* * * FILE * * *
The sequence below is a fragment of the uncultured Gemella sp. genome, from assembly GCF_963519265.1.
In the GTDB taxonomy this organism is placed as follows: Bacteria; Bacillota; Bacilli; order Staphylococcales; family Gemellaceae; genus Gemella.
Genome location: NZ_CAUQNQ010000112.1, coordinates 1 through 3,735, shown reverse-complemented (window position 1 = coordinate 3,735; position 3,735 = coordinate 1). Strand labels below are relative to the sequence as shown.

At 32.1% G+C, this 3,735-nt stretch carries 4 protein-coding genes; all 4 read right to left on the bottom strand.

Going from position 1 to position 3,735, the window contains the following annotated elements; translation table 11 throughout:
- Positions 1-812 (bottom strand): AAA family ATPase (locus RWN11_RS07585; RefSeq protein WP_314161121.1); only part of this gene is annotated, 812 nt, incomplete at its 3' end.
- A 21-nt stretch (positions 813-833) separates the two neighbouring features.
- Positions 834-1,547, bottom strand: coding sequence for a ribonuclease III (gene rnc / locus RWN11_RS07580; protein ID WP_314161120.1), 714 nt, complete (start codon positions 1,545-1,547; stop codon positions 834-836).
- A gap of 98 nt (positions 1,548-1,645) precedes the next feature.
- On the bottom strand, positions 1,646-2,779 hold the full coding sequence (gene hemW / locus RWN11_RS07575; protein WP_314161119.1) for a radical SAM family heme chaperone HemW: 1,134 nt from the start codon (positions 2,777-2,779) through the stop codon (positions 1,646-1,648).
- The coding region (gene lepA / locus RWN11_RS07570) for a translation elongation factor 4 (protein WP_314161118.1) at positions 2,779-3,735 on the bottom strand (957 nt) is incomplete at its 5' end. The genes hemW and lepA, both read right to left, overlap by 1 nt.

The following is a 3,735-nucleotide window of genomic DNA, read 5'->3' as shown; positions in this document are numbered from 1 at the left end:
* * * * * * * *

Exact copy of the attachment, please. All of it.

The sequence below is a fragment of the uncultured Gemella sp. genome, from assembly GCF_963519265.1.
In the GTDB taxonomy this organism is placed as follows: Bacteria; Bacillota; Bacilli; order Staphylococcales; family Gemellaceae; genus Gemella.
Genome location: NZ_CAUQNQ010000112.1, coordinates 1 through 3,735, shown reverse-complemented (window position 1 = coordinate 3,735; position 3,735 = coordinate 1). Strand labels below are relative to the sequence as shown.

At 32.1% G+C, this 3,735-nt stretch carries 4 protein-coding genes; all 4 read right to left on the bottom strand.

Going from position 1 to position 3,735, the window contains the following annotated elements; translation table 11 throughout:
- Positions 1-812 (bottom strand): AAA family ATPase (locus RWN11_RS07585; RefSeq protein WP_314161121.1); only part of this gene is annotated, 812 nt, incomplete at its 3' end.
- A 21-nt stretch (positions 813-833) separates the two neighbouring features.
- Positions 834-1,547, bottom strand: coding sequence for a ribonuclease III (gene rnc / locus RWN11_RS07580; protein ID WP_314161120.1), 714 nt, complete (start codon positions 1,545-1,547; stop codon positions 834-836).
- A gap of 98 nt (positions 1,548-1,645) precedes the next feature.
- On the bottom strand, positions 1,646-2,779 hold the full coding sequence (gene hemW / locus RWN11_RS07575; protein WP_314161119.1) for a radical SAM family heme chaperone HemW: 1,134 nt from the start codon (positions 2,777-2,779) through the stop codon (positions 1,646-1,648).
- The coding region (gene lepA / locus RWN11_RS07570) for a translation elongation factor 4 (protein WP_314161118.1) at positions 2,779-3,735 on the bottom strand (957 nt) is incomplete at its 5' end. The genes hemW and lepA, both read right to left, overlap by 1 nt.

The following is a 3,735-nucleotide window of genomic DNA, read 5'->3' as shown; positions in this document are numbered from 1 at the left end: